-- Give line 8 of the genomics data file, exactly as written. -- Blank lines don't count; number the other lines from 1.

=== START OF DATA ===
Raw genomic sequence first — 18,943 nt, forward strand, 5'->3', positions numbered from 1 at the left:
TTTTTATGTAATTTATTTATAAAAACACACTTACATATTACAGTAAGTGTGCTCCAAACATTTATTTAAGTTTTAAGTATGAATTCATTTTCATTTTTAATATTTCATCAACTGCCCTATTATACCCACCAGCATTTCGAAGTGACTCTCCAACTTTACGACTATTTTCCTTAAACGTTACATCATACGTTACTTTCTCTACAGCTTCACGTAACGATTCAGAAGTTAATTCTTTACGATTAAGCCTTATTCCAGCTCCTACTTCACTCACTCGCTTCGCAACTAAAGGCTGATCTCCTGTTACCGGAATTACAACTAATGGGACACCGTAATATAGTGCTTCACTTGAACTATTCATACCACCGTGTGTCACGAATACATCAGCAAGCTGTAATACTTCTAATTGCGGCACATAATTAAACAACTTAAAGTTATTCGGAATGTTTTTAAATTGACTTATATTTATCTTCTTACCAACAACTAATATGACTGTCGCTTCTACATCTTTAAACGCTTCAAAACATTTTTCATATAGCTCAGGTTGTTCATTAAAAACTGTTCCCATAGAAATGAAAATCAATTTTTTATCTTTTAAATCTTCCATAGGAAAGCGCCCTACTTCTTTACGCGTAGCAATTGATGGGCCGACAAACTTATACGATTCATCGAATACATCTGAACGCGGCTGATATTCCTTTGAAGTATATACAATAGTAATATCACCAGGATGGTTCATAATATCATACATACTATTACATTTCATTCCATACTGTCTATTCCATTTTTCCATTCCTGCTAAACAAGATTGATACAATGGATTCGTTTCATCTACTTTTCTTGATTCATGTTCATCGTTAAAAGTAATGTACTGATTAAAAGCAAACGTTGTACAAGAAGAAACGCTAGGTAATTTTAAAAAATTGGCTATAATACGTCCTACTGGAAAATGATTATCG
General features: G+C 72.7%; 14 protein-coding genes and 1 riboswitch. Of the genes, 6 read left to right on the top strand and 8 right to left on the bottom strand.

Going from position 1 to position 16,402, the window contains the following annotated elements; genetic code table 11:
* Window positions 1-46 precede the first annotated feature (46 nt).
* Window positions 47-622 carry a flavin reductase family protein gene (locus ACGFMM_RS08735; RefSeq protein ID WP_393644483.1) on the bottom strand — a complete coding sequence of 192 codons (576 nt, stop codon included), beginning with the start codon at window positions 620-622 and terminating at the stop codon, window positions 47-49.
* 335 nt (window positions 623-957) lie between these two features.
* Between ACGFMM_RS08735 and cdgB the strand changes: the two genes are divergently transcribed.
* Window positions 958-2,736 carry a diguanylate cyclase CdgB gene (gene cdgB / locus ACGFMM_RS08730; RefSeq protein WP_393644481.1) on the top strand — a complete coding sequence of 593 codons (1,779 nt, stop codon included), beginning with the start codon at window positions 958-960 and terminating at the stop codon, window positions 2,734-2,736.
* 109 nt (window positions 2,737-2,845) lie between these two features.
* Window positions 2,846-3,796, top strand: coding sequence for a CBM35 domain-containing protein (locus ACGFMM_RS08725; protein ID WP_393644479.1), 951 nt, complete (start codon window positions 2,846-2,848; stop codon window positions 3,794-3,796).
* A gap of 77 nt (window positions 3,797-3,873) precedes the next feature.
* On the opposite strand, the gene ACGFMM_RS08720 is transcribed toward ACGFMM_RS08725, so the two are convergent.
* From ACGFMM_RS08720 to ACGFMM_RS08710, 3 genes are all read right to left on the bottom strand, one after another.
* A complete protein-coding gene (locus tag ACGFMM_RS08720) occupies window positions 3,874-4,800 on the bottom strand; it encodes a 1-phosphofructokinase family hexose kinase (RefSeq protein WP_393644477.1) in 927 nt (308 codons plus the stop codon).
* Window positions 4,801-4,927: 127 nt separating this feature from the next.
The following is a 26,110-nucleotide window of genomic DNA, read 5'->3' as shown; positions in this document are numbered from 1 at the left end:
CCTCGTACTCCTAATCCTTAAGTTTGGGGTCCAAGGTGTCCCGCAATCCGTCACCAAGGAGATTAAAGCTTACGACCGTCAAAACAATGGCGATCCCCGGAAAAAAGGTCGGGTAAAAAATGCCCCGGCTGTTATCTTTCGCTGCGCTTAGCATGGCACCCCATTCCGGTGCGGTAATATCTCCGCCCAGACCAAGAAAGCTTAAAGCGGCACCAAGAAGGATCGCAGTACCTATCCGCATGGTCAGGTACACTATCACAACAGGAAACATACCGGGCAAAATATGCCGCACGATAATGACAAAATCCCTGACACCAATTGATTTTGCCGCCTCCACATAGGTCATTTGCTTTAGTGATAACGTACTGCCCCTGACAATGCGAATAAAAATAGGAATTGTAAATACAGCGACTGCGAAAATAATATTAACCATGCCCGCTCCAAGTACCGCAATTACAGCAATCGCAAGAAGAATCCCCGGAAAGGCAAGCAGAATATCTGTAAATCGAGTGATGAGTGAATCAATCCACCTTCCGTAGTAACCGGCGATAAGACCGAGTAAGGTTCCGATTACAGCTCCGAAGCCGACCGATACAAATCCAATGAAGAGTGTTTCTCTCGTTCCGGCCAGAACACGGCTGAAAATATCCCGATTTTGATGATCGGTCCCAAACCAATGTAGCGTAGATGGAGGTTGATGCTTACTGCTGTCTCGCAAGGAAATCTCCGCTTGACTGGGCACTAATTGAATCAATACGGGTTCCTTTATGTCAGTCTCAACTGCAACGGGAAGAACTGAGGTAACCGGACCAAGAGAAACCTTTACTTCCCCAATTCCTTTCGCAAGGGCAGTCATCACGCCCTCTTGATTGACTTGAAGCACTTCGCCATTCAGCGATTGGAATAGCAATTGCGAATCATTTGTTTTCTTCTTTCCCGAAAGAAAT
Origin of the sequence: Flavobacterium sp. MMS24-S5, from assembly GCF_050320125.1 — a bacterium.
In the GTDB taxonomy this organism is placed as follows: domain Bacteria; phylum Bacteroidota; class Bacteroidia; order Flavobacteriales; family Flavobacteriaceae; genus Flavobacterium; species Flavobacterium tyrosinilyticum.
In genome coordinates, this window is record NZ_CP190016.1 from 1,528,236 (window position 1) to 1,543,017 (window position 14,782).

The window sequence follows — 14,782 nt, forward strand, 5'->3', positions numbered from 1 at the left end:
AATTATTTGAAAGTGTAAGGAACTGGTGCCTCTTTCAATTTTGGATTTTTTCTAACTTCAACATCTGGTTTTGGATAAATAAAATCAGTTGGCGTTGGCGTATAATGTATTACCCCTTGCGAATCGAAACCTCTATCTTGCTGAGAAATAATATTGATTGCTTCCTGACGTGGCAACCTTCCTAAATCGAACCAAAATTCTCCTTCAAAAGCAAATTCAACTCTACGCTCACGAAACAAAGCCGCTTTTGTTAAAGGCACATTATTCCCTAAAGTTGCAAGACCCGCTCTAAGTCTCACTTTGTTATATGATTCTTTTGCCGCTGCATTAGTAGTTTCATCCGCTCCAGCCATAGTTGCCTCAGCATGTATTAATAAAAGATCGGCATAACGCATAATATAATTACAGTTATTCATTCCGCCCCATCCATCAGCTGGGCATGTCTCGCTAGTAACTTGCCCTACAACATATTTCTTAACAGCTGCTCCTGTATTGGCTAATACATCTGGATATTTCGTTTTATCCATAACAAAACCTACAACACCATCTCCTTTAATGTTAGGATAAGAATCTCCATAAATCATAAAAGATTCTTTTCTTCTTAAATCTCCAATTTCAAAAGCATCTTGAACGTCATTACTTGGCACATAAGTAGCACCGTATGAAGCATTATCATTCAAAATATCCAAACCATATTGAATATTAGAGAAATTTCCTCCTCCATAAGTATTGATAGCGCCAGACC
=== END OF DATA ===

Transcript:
* Between ACGFMM_RS08735 and cdgB the strand changes: the two genes are divergently transcribed.